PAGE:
As Dr. Stoppani often remarks in his talks and explains in his Muscle Building Nutrition Rules, while there are essential amino acids (protein) and essential fats — there are no essential carbs. “Our body makes carbs quite effectively. Even our kidneys can perform gluconeogenesis. We’re well equipped to provide glucose to our body.”

While this is an important fact when it comes to low-carb dieting, it’s also important to remember when confronting this myth. When the body breaks protein down into its constituents — amino acids — it’s providing itself not only with raw material for building muscle, but also fuel that can be used for energy.

A lot of this myth is based on a misunderstanding regarding how the body responds to different forms of training. For example, during high-intensity exercise like resistance training, the body tends to rely on glycogen in muscle tissue to produce adenosine triphosphate (ATP), while aerobic activity like low-intensity steady-state cardio relies more on oxygenation of free fatty acids released from stored fat.

However, as referenced above, protein serves more purpose than merely triggering muscle protein synthesis and providing material for muscle repair, a fact borne out by studies that have proven higher protein intake boosts endurance during high-intensity training.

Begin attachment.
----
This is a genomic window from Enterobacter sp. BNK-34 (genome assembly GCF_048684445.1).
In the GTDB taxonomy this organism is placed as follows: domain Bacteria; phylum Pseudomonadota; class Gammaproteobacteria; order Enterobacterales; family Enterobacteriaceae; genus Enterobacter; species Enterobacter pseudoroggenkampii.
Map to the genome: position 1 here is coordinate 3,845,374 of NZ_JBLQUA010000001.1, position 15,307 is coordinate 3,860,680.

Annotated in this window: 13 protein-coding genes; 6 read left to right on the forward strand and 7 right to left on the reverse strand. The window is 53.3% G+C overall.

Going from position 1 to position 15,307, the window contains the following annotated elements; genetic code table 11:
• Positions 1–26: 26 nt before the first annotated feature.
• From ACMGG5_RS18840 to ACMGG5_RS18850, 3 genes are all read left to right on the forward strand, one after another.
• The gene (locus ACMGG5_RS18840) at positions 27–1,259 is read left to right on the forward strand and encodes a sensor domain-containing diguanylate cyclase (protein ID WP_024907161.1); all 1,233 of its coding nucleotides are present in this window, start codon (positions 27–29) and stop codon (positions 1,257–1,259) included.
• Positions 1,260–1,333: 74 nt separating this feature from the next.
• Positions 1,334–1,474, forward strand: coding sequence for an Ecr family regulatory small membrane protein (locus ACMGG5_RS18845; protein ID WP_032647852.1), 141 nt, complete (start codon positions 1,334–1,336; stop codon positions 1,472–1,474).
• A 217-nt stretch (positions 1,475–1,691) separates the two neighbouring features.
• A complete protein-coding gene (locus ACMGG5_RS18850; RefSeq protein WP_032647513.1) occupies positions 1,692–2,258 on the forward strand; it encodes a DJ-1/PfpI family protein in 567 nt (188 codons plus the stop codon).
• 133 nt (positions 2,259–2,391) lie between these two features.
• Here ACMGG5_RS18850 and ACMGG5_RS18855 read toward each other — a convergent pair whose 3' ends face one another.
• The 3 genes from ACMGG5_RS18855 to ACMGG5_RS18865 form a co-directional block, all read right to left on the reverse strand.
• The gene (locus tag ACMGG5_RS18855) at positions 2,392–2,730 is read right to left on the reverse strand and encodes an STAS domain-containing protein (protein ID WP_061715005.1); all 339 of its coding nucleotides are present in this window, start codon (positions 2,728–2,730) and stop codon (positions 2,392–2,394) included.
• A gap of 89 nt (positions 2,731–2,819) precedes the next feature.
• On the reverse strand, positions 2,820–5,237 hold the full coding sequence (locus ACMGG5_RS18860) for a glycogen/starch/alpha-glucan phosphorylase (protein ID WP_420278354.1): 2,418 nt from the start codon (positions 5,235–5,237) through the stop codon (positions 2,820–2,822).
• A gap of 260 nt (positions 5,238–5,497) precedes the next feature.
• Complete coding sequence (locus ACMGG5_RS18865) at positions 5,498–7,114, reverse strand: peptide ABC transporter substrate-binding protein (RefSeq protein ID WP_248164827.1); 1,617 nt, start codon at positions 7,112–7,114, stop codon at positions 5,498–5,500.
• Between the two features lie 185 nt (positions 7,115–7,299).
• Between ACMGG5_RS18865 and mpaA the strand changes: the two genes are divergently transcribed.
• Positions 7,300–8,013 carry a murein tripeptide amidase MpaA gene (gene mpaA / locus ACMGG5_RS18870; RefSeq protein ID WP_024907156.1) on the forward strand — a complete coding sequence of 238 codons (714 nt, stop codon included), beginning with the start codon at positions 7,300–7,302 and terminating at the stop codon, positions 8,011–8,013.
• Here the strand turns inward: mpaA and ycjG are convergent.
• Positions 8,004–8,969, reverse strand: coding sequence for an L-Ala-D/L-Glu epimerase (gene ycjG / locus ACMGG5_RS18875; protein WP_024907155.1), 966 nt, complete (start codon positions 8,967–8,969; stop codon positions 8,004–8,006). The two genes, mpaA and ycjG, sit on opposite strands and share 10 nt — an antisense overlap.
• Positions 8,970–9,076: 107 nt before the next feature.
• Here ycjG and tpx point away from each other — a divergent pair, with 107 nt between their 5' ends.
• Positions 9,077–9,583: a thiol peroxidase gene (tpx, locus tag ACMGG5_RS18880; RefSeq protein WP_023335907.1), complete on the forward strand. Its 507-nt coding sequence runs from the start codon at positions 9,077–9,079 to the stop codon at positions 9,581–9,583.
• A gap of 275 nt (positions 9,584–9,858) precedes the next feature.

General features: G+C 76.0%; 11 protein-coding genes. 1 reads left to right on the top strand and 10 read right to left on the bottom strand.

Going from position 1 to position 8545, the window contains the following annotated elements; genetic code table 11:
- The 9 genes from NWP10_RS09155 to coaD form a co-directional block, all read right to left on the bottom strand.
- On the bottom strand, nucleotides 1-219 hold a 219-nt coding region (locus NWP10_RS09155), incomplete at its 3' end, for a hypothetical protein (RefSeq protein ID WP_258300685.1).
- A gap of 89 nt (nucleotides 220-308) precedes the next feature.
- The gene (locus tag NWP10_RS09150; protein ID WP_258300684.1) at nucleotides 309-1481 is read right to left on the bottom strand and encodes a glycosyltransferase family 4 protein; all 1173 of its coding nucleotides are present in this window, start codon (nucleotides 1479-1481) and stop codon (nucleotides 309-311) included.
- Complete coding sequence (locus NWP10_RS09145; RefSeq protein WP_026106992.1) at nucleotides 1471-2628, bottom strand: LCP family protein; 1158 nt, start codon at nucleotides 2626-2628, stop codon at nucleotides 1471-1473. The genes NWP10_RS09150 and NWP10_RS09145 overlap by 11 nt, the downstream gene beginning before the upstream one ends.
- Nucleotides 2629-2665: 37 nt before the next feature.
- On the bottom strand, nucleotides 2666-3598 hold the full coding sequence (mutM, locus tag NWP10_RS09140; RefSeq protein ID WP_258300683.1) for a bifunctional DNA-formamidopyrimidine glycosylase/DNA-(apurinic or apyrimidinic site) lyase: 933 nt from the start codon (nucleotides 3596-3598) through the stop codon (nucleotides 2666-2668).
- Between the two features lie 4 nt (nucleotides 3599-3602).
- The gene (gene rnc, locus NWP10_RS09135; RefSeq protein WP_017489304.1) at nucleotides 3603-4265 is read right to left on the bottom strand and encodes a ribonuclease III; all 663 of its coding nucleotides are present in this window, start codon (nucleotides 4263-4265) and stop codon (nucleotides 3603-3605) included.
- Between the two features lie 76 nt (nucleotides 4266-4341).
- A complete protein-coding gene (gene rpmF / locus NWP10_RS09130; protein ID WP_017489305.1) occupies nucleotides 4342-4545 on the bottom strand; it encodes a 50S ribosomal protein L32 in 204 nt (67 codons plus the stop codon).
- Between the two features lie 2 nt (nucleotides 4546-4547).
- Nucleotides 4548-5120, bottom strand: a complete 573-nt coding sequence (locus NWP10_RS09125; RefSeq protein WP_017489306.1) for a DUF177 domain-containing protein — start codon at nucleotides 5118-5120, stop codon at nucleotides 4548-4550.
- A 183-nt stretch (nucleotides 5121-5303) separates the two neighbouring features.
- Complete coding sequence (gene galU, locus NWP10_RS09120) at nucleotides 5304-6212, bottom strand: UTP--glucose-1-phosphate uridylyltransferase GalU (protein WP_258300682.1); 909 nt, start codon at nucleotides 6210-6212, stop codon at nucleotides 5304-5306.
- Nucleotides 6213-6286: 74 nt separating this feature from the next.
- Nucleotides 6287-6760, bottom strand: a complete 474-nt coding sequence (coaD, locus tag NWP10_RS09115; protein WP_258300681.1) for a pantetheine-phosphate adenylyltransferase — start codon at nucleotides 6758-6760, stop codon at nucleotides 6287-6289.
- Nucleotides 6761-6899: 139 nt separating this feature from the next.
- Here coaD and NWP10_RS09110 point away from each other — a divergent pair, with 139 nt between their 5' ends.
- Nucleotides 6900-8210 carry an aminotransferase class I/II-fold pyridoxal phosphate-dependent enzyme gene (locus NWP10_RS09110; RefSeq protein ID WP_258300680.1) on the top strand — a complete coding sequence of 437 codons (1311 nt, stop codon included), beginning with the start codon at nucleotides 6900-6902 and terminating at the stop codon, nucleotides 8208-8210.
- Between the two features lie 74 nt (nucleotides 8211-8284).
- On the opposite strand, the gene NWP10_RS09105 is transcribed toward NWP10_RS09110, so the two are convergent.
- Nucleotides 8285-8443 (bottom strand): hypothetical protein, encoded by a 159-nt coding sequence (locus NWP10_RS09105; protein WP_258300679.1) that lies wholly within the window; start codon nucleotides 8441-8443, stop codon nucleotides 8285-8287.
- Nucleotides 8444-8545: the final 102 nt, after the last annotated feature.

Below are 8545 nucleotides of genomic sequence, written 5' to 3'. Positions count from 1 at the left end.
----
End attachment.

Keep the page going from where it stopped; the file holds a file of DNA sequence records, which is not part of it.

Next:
So while you can’t blame a low-energy day squarely on the shoulders of a low-protein diet, it could well be one reason why your energy levels are failing you during your workouts. Simply put, once broken down from whole protein, amino acids fight fatigue and contribute to your overall energy levels.

Myth: “You should cut protein if your goal is fat loss!”

Reality: A high-protein diet can actually boost fat loss

This myth is particularly egregious, as believing it could have the opposite of its claimed effect. Not only does protein rarely contribute to fat gain, the opposite is true — a high-protein diet can boost your fat-loss efforts.

In fact, studies showing the fat-fighting benefits of protein intake are so numerous and convincing that it’s a cornerstone of Dr. Stoppani’s recommended protein intake target.

In one study cited by Dr. Stoppani, “trained subjects were given one of two daily protein intake levels — 1 gram per pound of bodyweight or 1.5 grams — while following an 8-week training program. Because of the higher protein intake, the 1.5-gram group also consumed around 500 calories more per day, which makes sense.

The results of the study showed similar muscle gain between those consuming 1 gram of protein per pound daily and those consuming 1.5 grams — both groups gained an average of about 3 pounds of muscle over the eight weeks.

But here’s the key results from the study: The 1.5-gram group lost an average of 5 pounds of body fat during the eight weeks in addition to gaining muscle, while the 1-gram group showed no significant fat loss. Let me repeat these facts for emphasis: The group consuming 50% more protein and 500 more calories per day lost an average of 5 pounds more body fat.”

Not only does adequate protein intake increase satiety — the sense of feeling full — thereby reducing appetite between meals, the digestion of protein increases thermogenesis, the body’s production of energy in the form of heat. This means that eating more protein boosts your metabolism, compared to a diet that’s low in protein and higher in fats and carbs.

Myth: “Dairy proteins will make you fat!”

Reality: Not only are dairy proteins not shown to contribute to fat gain, studies show the opposite to be true